March 3, 1861
36 Successfully challenged predecessor's election
  Bradley F. Granger Republican March 4, 1861 –
March 3, 1863
37 [Data unknown/missing.]
  Fernando C. Beaman Republican March 4, 1863 –
March 3, 1871
38
39
40
41
Redistricted from the 2nd district
  Henry Waldron Republican March 4, 1871 –
March 3, 1873
42 Redistricted to the 2nd district
  Moses W. Field Republican March 4, 1873 –
March 3, 1875
43 [Data unknown/missing.]
  Alpheus S. Williams Democratic March 4, 1875 –
December 21, 1878
44
45
Died
Vacant December 21, 1878 –
March 4, 1879
45 [Data unknown/missing.]
  John S. Newberry Republican March 4, 1879 –
March 3, 1881
46 [Data unknown/missing.]
  Henry W. Lord Republican March 4, 1881 –
March 3, 1883
47 [Data unknown/missing.]
  William C. Maybury Democratic[6] March 4, 1883 –
March 3, 1887
48
49
[Data unknown/missing.]
  John L. Chipman Democratic March 4, 1887 –
August 17, 1893
50
51
52
53
Died
Vacant August 17, 1893 –
November 7, 1893
53 [Data unknown/missing.]
  Levi T. Griffin Democratic December 4, 1893 –
March 3, 1895
53 [Data unknown/missing.]
  John B. Corliss Republican March 4, 1895 –
March 3, 1903
54
55
56
57
[Data unknown/missing.]
  Alfred Lucking Democratic March 4, 1903 –
March 3, 1905
58 [Data unknown/missing.]
  Edwin C. Denby Republican March 4, 1905 –
March 3, 1911
59
60
61
[Data unknown/missing.]
  Frank E. Doremus Democratic March 4, 1911 –
March 3, 1921
62
63
64
65
66
[Data unknown/missing.]
  George P. Codd Republican March 4, 1921 –
March 3, 1923
67 [Data unknown/missing.]
  Robert H. Clancy Democratic March 4, 1923 –
March 3, 1925
68 [Data unknown/missing.]
  John B. Sosnowski Republican March 4, 1925 –
March 3, 1927
69 Lost renomination
  Robert H. Clancy Republican March 4, 1927 –
March 3, 1933
70
71
72
[Data unknown/missing.]
  George G. Sadowski Democratic March 4, 1933 –
January 3, 1939
73
74
75
[Data unknown/missing.]
  Rudolph G. Tenerowicz Democratic[7] January 3, 1939 –
January 3, 1943
76
77
[Data unknown/missing.]
  George G. Sadowski Democratic January 3, 1943 –
January 3, 1951
78
79
80
81
[Data unknown/missing.]
  Thaddeus M. Machrowicz Democratic January 3, 1951 –
September 18, 1961
82
83
84
85
86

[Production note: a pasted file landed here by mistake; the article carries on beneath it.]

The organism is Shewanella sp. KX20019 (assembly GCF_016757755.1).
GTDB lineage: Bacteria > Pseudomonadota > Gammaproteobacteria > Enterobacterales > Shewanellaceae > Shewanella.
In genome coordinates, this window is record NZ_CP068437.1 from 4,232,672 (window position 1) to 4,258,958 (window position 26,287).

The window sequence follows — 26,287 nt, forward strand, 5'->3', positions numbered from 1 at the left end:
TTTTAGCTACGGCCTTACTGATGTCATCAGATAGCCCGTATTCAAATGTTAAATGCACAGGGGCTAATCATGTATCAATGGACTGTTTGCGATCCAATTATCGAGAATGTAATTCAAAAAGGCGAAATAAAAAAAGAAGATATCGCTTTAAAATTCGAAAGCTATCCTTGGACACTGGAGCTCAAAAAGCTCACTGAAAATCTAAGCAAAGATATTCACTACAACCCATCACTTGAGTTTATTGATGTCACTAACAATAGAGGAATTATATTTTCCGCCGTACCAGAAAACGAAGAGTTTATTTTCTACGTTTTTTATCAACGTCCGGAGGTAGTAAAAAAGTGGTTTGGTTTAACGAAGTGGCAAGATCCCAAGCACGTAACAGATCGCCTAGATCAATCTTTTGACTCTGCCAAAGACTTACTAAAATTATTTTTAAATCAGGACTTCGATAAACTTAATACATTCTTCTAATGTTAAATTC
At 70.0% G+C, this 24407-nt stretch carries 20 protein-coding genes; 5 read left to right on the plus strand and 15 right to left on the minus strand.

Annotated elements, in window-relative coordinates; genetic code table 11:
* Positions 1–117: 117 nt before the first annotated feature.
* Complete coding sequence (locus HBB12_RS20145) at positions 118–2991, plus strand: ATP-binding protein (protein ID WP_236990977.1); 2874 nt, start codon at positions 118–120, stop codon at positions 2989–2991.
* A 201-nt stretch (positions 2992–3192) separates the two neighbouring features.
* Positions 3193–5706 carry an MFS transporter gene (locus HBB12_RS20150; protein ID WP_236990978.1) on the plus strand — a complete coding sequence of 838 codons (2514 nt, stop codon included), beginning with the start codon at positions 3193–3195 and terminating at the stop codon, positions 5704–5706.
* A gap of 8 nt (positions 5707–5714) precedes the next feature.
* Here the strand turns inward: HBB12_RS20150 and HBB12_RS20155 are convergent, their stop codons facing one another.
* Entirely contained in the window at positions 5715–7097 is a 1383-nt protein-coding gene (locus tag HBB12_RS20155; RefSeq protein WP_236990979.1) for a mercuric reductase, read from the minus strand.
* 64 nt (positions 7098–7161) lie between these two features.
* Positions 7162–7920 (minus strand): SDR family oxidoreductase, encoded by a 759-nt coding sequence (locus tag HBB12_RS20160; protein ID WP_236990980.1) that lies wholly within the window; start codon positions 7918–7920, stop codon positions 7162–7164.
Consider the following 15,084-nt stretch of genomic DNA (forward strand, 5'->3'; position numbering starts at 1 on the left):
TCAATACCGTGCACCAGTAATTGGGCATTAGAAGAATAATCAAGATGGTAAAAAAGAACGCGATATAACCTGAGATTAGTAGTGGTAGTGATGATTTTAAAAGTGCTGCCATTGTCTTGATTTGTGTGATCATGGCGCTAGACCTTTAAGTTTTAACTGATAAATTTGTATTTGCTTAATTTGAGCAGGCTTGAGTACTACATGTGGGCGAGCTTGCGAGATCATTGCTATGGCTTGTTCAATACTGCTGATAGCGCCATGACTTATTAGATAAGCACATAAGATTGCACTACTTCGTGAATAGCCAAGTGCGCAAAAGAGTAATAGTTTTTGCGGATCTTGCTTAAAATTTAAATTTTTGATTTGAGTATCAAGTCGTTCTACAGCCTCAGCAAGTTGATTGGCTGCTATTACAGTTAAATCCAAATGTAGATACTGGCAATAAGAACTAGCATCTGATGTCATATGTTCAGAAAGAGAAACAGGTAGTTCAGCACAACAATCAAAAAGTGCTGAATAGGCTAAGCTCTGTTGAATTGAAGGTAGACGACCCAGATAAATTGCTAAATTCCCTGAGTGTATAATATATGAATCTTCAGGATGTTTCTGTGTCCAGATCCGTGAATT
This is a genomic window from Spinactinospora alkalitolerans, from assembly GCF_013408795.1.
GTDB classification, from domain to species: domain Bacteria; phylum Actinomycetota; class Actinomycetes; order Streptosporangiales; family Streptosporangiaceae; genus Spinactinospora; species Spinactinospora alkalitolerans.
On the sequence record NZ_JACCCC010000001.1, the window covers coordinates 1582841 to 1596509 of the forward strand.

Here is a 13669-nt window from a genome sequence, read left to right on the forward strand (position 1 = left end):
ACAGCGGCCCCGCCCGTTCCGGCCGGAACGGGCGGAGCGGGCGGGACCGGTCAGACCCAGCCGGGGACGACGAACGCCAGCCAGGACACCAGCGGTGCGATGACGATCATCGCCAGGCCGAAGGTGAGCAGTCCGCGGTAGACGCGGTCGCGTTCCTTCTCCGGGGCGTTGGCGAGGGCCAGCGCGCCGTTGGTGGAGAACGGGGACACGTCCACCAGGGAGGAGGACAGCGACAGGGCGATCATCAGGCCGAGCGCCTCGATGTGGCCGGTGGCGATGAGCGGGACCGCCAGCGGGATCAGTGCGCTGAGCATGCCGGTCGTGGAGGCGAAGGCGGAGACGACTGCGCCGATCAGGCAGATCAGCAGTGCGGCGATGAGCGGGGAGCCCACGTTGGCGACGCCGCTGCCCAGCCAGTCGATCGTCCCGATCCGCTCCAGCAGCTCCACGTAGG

87
Resigned to become U.S. District Judge
Vacant September 18, 1961 –
November 7, 1961
87 [Data unknown/missing.]
  Lucien N. Nedzi Democratic November 7, 1961 –
January 3, 1965
87
88
Redistricted to the 14th district
  John Conyers Democratic January 3, 1965 –
January 3, 1993
89
90
91
92
93
94
95
96
97
98
99
100
101
102
Redistricted to the 14th district
  Bart Stupak Democratic January 3, 1993 –
January 3, 2011
103
104
105
106
107
108
109
110
111
Retired
  Dan Benishek Republican January 3, 2011 –
January 3, 2017
112
113
114
Retired
  Jack Bergman Republican January 3, 2017 –
present
115
116
Incumbent

ElectionsEdit

Historical district boundariesEdit

 
1993 - 2003
 
2003 - 2013

See alsoEdit

NotesEdit

  1. ^ "Congressional Districts by Urban/Rural Population & Land Area (109th Congress)" (PDF). 2000 United States Census. United States Census Bureau. Retrieved 11 January 2007.
  2. ^ https://www2.census.gov/geo/relfiles/cdsld13/26/ur_cd_26.txt
  3. ^ Bureau, Center for New Media & Promotion (CNMP), US Census. "My Congressional District". www.census.gov. Retrieved 2 April 2018.
  4. ^ https://www.census.gov/mycd/?st=26&cd=01
  5. ^ "Partisan Voting Index – Districts of the 115th Congress" (PDF). The Cook Political Report. April 7, 2017. Retrieved April 7, 2017.
  6. ^ William C. Maybury was elected as a fusion candidate, but was seated in Congress with the Democratic Party.
  7. ^ Rudolph G. Tenerowicz campaigned as a Republican in 1946, 1948, 1950, 1952, and 1954.

ReferencesEdit

External linksEdit